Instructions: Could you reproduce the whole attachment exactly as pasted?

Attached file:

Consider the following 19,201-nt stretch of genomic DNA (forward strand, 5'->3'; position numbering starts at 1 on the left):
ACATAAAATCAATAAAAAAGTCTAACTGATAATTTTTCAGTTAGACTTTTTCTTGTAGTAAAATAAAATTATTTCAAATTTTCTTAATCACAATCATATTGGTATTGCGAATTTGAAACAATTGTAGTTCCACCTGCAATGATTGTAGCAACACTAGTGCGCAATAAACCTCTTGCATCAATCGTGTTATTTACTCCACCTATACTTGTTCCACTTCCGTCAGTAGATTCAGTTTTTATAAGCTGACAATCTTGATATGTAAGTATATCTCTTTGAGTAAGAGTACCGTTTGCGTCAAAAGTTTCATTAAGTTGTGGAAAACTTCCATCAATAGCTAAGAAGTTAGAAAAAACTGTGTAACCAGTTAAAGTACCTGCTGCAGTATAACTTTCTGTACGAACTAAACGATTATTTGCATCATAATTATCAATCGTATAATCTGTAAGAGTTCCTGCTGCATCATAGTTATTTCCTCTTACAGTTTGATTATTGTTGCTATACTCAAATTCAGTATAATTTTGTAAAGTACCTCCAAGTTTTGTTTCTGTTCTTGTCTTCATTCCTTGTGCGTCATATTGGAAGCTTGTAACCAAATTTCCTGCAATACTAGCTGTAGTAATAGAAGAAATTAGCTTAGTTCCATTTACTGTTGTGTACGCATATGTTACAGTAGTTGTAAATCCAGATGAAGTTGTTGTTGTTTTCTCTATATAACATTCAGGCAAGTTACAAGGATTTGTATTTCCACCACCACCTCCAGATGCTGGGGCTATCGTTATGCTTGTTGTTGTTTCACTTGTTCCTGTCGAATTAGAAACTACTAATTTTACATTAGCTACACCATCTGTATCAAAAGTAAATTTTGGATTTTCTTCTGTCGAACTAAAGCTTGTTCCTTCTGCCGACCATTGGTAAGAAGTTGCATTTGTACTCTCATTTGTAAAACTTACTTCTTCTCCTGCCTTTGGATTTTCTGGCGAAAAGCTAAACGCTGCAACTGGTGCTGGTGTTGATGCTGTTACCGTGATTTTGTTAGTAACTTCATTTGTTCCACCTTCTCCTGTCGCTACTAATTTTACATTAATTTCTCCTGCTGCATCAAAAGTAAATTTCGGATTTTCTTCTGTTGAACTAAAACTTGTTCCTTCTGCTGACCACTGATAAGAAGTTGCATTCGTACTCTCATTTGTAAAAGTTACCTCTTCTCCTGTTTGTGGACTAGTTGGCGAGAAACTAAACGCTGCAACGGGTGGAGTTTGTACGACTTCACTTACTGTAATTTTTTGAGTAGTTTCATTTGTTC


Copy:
Consider the following 19,201-nt stretch of genomic DNA (forward strand, 5'->3'; position numbering starts at 1 on the left):
ACATAAAATCAATAAAAAAGTCTAACTGATAATTTTTCAGTTAGACTTTTTCTTGTAGTAAAATAAAATTATTTCAAATTTTCTTAATCACAATCATATTGGTATTGCGAATTTGAAACAATTGTAGTTCCACCTGCAATGATTGTAGCAACACTAGTGCGCAATAAACCTCTTGCATCAATCGTGTTATTTACTCCACCTATACTTGTTCCACTTCCGTCAGTAGATTCAGTTTTTATAAGCTGACAATCTTGATATGTAAGTATATCTCTTTGAGTAAGAGTACCGTTTGCGTCAAAAGTTTCATTAAGTTGTGGAAAACTTCCATCAATAGCTAAGAAGTTAGAAAAAACTGTGTAACCAGTTAAAGTACCTGCTGCAGTATAACTTTCTGTACGAACTAAACGATTATTTGCATCATAATTATCAATCGTATAATCTGTAAGAGTTCCTGCTGCATCATAGTTATTTCCTCTTACAGTTTGATTATTGTTGCTATACTCAAATTCAGTATAATTTTGTAAAGTACCTCCAAGTTTTGTTTCTGTTCTTGTCTTCATTCCTTGTGCGTCATATTGGAAGCTTGTAACCAAATTTCCTGCAATACTAGCTGTAGTAATAGAAGAAATTAGCTTAGTTCCATTTACTGTTGTGTACGCATATGTTACAGTAGTTGTAAATCCAGATGAAGTTGTTGTTGTTTTCTCTATATAACATTCAGGCAAGTTACAAGGATTTGTATTTCCACCACCACCTCCAGATGCTGGGGCTATCGTTATGCTTGTTGTTGTTTCACTTGTTCCTGTCGAATTAGAAACTACTAATTTTACATTAGCTACACCATCTGTATCAAAAGTAAATTTTGGATTTTCTTCTGTCGAACTAAAGCTTGTTCCTTCTGCCGACCATTGGTAAGAAGTTGCATTTGTACTCTCATTTGTAAAACTTACTTCTTCTCCTGCCTTTGGATTTTCTGGCGAAAAGCTAAACGCTGCAACTGGTGCTGGTGTTGATGCTGTTACCGTGATTTTGTTAGTAACTTCATTTGTTCCACCTTCTCCTGTCGCTACTAATTTTACATTAATTTCTCCTGCTGCATCAAAAGTAAATTTCGGATTTTCTTCTGTTGAACTAAAACTTGTTCCTTCTGCTGACCACTGATAAGAAGTTGCATTCGTACTCTCATTTGTAAAAGTTACCTCTTCTCCTGTTTGTGGACTAGTTGGCGAGAAACTAAACGCTGCAACGGGTGGAGTTTGTACGACTTCACTTACTGTAATTTTTTGAGTAGTTTCATTTGTTC